Doctor of Arts in Political Science at ISU Celebrates its 51st Year
August 1, 2022
Idaho State University’s Doctor of Arts in Political Science program is celebrating its 51st year.
Idaho State was one of the first universities in the nation to offer the D.A. degree option, according to Mark McBeth, chair and professor of political science.
The D.A. is regarded as a Ph.D. equivalent by the U.S. Department of Education. Sometimes referred to as “the teaching doctorate,” the D.A. was founded by the Carnegie Foundation in 1971 to better train students to be effective educators. Since its inception in 1971, over 100 students have graduated from the D.A. program in political science at Idaho State.
A Doctor of Arts degree is designed to be interdisciplinary with an additional focus on teaching. D.A. students receive training in structuring courses, learning theories, the use of technology in classrooms, and effective assessment strategies.
As such, ISU graduates often end up teaching at colleges and universities throughout the United States and internationally.
“There is a niche market for D.A. graduates,” McBeth said.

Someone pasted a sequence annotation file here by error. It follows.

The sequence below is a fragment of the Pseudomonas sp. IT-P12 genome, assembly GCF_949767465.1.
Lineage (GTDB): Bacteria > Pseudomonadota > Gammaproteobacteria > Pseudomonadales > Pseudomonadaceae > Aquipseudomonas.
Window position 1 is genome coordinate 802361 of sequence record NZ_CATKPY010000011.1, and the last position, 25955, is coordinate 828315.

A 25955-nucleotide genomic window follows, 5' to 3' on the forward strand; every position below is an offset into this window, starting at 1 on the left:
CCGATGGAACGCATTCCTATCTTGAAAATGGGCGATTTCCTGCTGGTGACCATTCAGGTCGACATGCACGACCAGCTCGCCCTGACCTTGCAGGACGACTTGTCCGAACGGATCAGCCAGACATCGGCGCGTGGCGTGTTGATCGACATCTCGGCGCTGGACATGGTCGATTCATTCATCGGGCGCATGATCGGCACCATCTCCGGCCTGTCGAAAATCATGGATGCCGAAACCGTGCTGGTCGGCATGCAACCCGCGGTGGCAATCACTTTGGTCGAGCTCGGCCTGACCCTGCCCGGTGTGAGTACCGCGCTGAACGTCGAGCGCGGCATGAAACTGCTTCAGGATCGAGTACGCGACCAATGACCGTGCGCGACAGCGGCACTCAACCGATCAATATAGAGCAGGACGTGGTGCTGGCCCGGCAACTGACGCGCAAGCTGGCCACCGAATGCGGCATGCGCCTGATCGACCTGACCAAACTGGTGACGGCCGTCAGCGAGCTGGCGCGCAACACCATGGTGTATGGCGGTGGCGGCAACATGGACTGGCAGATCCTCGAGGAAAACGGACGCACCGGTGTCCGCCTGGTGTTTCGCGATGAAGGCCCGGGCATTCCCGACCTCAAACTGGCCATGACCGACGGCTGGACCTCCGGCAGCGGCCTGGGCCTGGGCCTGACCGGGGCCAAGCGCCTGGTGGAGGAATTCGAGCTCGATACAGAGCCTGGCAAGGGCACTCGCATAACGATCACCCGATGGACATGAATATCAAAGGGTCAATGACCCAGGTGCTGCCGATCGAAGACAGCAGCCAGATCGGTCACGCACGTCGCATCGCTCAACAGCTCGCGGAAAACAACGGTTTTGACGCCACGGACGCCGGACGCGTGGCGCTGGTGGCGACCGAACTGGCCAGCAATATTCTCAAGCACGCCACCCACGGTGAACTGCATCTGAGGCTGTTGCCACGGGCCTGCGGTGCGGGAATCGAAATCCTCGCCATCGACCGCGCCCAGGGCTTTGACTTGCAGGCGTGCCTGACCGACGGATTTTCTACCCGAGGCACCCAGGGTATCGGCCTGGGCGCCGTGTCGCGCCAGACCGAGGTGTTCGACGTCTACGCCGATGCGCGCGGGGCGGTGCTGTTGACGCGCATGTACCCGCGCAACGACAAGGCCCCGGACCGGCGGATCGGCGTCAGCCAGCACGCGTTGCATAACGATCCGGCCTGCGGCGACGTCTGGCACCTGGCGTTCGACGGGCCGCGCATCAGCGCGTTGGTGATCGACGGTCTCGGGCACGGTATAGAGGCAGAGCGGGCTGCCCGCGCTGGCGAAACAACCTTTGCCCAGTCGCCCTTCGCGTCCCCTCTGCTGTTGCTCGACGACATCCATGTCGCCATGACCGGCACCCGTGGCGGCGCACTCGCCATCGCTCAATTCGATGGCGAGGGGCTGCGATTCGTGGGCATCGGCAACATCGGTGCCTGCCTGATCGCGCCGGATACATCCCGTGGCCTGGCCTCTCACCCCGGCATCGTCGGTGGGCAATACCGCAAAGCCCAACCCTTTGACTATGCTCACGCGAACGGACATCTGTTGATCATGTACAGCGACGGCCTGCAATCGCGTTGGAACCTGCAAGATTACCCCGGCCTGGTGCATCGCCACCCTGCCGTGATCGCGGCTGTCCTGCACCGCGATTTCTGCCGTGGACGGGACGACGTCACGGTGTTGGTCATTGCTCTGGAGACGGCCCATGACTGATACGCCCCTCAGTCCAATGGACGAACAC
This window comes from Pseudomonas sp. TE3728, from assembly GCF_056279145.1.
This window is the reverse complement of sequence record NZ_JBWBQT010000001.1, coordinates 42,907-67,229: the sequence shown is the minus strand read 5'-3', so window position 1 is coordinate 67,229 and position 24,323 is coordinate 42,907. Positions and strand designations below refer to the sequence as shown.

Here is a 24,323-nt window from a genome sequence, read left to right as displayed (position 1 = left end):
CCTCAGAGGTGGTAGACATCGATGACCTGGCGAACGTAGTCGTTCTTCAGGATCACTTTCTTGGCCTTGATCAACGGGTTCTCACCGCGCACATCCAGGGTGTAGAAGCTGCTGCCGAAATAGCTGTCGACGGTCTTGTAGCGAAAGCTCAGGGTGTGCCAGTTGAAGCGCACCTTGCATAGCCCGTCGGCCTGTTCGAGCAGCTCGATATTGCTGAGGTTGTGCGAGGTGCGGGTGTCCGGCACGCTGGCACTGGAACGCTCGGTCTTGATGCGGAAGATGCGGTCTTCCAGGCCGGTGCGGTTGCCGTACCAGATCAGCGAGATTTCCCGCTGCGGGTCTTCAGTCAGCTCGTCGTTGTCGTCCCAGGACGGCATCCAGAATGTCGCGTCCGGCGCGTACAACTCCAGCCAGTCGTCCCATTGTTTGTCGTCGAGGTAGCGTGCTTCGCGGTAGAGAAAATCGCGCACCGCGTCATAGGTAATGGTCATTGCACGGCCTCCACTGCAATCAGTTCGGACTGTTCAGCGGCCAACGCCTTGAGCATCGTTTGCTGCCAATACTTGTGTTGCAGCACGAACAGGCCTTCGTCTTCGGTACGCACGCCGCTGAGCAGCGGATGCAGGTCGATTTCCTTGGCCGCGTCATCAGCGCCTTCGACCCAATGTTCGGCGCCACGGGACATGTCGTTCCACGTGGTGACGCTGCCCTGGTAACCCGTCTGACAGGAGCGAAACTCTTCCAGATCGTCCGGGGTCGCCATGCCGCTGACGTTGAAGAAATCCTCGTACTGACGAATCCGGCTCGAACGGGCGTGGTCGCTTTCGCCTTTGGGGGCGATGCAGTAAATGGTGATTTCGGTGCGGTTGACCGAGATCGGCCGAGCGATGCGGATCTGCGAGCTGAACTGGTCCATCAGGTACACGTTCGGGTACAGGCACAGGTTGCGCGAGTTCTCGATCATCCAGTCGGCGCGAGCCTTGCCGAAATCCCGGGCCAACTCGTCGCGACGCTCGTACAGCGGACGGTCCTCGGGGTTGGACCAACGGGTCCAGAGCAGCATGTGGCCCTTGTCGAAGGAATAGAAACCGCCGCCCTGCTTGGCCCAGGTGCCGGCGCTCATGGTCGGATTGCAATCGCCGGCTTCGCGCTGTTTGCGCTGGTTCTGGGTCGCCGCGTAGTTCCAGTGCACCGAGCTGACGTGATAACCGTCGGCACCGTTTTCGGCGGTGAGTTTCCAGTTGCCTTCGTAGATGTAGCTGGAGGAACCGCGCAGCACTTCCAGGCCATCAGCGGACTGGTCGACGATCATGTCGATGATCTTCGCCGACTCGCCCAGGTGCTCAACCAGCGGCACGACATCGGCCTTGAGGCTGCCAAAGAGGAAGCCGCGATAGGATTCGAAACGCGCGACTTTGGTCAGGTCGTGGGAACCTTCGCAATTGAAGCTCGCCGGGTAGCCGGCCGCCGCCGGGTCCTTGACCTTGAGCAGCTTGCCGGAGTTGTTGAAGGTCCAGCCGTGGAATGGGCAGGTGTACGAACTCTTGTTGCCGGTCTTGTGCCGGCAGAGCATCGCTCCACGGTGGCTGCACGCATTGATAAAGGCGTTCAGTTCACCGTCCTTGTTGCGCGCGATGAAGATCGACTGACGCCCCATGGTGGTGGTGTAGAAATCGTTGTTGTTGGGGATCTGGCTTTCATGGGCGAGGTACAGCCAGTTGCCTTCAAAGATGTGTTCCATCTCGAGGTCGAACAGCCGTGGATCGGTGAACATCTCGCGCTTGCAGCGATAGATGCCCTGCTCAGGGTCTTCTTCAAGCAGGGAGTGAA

Elizabeth Kusko, a 2015 alumnus of the program, is one such example. Currently she works as associate professor of political science and program director of criminal justice in political science and pre-law at William Peace University.
Kusko credits her success as an educator to being taught how to be an educator. She says that some of the best aspects of the D.A. educational experience include “the rigor and high expectations of the program, as well as a culture of collegiality, engagement, and nurturing of graduate student growth.”
“The D.A. in Political Science at ISU was the single most important and incredible educational decision I ever made,” Kusko said. “It set me up not only for professional success, but also personal fulfillment, as my four years spent in Graveley Hall are some of my fondest.”
Graduates also work in state and local government administration, non-profit organizations, and the private sector. Tim Tingey, 2005 D.A. alumnus, works as city manager/Chief Executive Officer of Cottonwood Heights City and as an adjunct assistant professor at The University of Utah Programs of Public Affairs.
“My confidence as a teacher and researcher was significantly enhanced by this degree and great program,” Tingey said. “It also enhanced my perseverance and gave me confidence to handle difficult tasks and issues throughout my career.”
“In all of the reference checks that I have done over the past 28 years, the hiring institutions are glad to find faculty who are trained as generalists and whose primary focus is college teaching,” McBeth said. “The initial ideas of the Carnegie Foundation that led to the creation of the degree are still valid.”